On the End Table: The Art of Syntax by Ellen Bryant Voigt

All poetry students have been taught how meter, through the pacing of accented syllables and syllabic count, can control the rhythm and music of a poem. But Ellen Bryant Voigt, in her compact yet insightful book The Art of Syntax, shows us how the structure of the sentence can be used to pace the music of the words and the thought, much in the same way of musical phrasing, with which she draws an elegant analogy.

Perhaps, it’s easy to overlook the work that syntax is doing when verse offers us the traditional structure of, say, a sonnet. But when line lengths vary widely, Voigt tells us, “pattern must derive from syntax.” Throughout the book, Voigt gives several example poems, showing us how in each one, syntax is in a careful balance with stanza line and meter, in a musical dance that reveals pattern, crafts dramatic action and tension, and develops and discovers ideas.

It’s a beautiful book worth the read by anyone interested in deepening the texture in their poems.

Constrict to Expand: Tips for Young Poetry Writers

When writing poetry, ultimately we are strive to provide something of value, something of interest, something that causes the mind to work in new ways and open up the world (whether the internal one or its external counterpart). I’ve increasingly found that setting parameters on your prosody can bring about that new angle, that happy accident, that magic. So writers of poems, I encourage you to discover new ways to shape and constrict your poems.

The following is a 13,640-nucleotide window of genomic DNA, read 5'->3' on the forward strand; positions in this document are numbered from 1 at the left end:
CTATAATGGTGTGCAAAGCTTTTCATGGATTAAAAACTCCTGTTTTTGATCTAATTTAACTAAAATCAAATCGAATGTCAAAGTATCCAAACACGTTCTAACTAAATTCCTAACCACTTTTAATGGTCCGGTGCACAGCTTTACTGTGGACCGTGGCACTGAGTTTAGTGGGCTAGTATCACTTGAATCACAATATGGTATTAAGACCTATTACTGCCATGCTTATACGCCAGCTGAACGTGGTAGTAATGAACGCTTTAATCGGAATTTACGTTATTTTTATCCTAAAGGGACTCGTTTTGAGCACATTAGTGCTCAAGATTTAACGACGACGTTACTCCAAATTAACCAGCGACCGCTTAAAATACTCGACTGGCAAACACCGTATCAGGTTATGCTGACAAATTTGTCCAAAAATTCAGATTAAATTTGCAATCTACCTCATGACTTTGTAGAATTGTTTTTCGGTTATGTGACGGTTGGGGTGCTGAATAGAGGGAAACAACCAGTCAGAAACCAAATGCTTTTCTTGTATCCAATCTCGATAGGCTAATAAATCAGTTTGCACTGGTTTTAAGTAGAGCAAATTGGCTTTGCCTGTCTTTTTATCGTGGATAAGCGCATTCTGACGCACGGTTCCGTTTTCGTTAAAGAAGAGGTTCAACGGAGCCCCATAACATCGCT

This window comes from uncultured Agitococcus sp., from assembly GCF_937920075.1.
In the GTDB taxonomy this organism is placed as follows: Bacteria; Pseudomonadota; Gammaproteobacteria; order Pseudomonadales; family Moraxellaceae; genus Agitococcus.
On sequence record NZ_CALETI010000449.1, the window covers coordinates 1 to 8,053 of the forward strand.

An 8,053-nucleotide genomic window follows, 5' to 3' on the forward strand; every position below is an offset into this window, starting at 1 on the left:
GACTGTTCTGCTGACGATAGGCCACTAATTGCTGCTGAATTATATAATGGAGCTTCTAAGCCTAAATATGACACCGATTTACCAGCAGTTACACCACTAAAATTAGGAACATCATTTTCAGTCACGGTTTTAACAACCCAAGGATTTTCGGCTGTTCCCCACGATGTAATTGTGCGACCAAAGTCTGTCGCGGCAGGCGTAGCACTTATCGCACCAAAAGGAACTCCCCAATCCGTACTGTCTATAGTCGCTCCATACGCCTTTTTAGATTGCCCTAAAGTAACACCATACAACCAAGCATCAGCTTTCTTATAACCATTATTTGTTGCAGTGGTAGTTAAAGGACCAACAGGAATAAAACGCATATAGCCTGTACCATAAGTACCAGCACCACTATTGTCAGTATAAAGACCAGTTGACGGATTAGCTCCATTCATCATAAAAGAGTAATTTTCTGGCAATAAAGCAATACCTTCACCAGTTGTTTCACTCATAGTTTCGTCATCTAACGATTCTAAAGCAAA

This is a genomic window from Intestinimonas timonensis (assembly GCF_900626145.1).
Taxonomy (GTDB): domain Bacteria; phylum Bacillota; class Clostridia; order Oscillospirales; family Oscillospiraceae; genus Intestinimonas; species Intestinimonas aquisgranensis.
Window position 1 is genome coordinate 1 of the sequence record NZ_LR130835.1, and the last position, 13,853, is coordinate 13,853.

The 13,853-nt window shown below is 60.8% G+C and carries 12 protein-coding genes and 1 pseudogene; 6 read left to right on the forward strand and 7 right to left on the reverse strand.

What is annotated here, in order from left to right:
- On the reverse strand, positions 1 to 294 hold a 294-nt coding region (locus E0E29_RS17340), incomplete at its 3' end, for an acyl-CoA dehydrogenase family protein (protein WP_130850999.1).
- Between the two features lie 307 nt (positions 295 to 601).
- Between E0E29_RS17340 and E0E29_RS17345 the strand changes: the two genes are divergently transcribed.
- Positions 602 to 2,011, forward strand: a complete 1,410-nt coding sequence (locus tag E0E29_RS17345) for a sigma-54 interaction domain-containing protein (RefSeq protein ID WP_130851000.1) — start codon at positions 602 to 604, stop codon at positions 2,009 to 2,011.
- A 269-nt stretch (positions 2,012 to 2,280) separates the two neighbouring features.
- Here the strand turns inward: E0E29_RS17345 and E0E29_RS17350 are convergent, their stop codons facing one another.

I think the best thing first is to just get down the first draft, knowing that this is not where you will end up. It’s quite easy to self-censor yourself in the beginning so that you often cut off the ideas that have been percolating in your subconscious before they have a chance to form. But after the first draft, it’s time to dive in and mine what’s valuable. At this stage, I like to be rather vicious with my culling. Young writers can often treat everything they write as a sort of sacred cow. It’s here that you should not only be carving away but often adding anew. It can and often should be a messy process.

After we start to see the real flesh of the poem emerge though, consider giving yourself some kind of restriction. See where it leads you. Of course, more traditional ways of doing this are meter and rhyme. The meter you impose should follow the needs of the poem, whether that be syllabic , syllabic-accentual or merely accentual. You could experiment with any of a myriad of traditional forms. Sonnets and haikus seem to be the old standbys. But there’s a whole world of forms to experiment with – from rondeau to sestina, from ghazal to the skinny.

But the restrictions you try need not be so orthodox. Perhaps, you want to place your poem in the voice of a narrator who is somehow distinctly different from you, the author. Perhaps you want to create a particular aural effect by finding words with certain qualities that emphasize your meaning. Or you might experiment with a more visual effect by playing with your line breaks and seeking out meaningful and surprising enjambment or pacing. These are just a few examples. I’m certain that you will discover many more – hopefully some that are particular to you and the poems that only you were meant to write.

On John Lee Clark’s Essay “Tactile Art”